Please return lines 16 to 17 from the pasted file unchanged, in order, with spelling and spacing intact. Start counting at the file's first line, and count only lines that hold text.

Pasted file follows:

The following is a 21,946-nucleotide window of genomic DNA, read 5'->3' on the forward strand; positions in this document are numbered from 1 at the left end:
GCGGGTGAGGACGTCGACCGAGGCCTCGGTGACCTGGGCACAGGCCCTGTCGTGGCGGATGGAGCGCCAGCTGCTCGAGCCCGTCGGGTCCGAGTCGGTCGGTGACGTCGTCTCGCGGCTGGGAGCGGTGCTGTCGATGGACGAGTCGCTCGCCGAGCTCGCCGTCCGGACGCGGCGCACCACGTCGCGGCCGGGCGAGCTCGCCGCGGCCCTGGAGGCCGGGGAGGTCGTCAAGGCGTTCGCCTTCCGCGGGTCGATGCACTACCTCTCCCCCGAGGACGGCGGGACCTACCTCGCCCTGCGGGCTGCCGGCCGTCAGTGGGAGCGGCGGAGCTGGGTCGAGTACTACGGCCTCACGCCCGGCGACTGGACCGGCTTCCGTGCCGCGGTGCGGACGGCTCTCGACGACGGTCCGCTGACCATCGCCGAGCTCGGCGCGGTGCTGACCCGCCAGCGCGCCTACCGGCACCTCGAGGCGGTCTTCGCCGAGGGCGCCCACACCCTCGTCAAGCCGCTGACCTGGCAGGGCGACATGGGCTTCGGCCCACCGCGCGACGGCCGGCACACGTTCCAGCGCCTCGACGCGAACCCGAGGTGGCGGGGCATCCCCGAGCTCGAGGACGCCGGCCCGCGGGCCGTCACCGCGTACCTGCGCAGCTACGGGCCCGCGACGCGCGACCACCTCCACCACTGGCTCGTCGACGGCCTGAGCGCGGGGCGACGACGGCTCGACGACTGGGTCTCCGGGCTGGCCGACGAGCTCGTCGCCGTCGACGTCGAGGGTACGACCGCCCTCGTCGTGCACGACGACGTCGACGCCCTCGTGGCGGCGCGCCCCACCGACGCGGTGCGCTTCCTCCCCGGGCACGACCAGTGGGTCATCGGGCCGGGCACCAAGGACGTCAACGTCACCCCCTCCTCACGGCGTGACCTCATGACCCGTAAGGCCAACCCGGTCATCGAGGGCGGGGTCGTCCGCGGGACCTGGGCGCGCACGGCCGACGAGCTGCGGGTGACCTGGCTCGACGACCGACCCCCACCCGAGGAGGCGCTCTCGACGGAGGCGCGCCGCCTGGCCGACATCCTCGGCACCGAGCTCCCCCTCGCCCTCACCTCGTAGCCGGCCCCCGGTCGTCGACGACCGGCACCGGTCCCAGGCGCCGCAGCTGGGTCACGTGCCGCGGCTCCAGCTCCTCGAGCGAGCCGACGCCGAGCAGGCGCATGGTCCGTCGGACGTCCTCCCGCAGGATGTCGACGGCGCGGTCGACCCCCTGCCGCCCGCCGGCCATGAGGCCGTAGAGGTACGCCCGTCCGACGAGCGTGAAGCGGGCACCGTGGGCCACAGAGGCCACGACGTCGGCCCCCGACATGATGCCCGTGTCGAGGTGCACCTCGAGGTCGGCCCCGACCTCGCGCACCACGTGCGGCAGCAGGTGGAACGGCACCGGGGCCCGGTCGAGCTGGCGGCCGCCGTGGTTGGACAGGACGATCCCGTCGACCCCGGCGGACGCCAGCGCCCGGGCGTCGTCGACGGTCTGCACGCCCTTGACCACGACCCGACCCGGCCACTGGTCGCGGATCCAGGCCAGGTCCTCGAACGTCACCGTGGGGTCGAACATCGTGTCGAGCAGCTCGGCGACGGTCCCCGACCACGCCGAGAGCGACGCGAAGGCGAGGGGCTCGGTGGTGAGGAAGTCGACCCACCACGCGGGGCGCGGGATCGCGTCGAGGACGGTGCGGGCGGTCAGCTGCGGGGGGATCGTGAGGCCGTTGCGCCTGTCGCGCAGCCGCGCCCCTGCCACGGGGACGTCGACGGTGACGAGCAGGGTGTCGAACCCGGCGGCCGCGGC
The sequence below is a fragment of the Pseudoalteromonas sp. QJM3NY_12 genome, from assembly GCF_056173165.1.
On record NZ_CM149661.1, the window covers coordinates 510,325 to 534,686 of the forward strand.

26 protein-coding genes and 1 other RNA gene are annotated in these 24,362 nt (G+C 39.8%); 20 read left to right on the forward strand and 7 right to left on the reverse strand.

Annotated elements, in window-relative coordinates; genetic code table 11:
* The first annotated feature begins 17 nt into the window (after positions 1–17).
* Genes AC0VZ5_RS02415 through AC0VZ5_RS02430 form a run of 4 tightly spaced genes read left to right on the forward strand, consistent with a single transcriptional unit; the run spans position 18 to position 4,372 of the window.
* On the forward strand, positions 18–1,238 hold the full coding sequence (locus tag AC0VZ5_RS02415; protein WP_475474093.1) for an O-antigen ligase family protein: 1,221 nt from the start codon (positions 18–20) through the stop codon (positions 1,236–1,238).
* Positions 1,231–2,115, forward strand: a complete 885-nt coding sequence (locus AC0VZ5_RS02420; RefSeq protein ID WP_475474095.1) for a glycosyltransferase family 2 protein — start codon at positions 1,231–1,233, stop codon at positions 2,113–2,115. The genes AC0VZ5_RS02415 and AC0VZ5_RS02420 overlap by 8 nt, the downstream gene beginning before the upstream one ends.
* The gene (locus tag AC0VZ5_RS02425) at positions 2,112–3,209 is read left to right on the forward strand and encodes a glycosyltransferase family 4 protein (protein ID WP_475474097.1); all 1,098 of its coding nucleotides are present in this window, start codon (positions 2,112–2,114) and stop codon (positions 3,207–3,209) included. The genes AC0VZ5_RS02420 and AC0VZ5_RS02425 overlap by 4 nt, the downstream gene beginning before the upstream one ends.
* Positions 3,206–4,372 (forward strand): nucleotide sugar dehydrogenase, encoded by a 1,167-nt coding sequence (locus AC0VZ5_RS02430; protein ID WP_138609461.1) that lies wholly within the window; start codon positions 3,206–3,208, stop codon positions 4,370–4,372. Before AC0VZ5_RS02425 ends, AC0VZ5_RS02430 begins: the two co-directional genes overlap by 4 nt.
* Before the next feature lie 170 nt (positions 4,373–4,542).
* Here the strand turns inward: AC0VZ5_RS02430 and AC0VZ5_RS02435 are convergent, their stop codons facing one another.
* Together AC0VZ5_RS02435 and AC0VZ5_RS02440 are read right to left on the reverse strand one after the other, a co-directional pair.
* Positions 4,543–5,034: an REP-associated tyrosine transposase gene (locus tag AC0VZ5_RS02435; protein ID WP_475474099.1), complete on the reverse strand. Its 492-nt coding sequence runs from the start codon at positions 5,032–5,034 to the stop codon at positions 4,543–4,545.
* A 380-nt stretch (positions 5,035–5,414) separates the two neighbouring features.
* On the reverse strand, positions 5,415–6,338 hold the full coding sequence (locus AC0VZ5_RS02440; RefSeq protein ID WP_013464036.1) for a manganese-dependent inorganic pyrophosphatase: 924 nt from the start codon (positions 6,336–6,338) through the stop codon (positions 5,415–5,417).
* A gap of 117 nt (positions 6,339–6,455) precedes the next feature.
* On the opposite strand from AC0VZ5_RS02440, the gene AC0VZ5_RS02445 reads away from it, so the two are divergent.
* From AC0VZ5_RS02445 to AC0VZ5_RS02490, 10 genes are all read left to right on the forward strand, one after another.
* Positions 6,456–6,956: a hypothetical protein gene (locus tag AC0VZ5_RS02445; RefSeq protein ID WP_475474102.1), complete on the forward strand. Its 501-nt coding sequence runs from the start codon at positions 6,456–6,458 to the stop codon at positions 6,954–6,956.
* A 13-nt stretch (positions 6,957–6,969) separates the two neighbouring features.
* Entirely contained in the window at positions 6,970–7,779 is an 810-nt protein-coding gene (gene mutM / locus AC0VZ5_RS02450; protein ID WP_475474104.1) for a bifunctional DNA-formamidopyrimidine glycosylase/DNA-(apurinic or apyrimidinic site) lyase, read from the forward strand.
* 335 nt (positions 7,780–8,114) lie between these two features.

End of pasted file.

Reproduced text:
* Positions 4,543–5,034: an REP-associated tyrosine transposase gene (locus tag AC0VZ5_RS02435; protein ID WP_475474099.1), complete on the reverse strand. Its 492-nt coding sequence runs from the start codon at positions 5,032–5,034 to the stop codon at positions 4,543–4,545.
* A 380-nt stretch (positions 5,035–5,414) separates the two neighbouring features.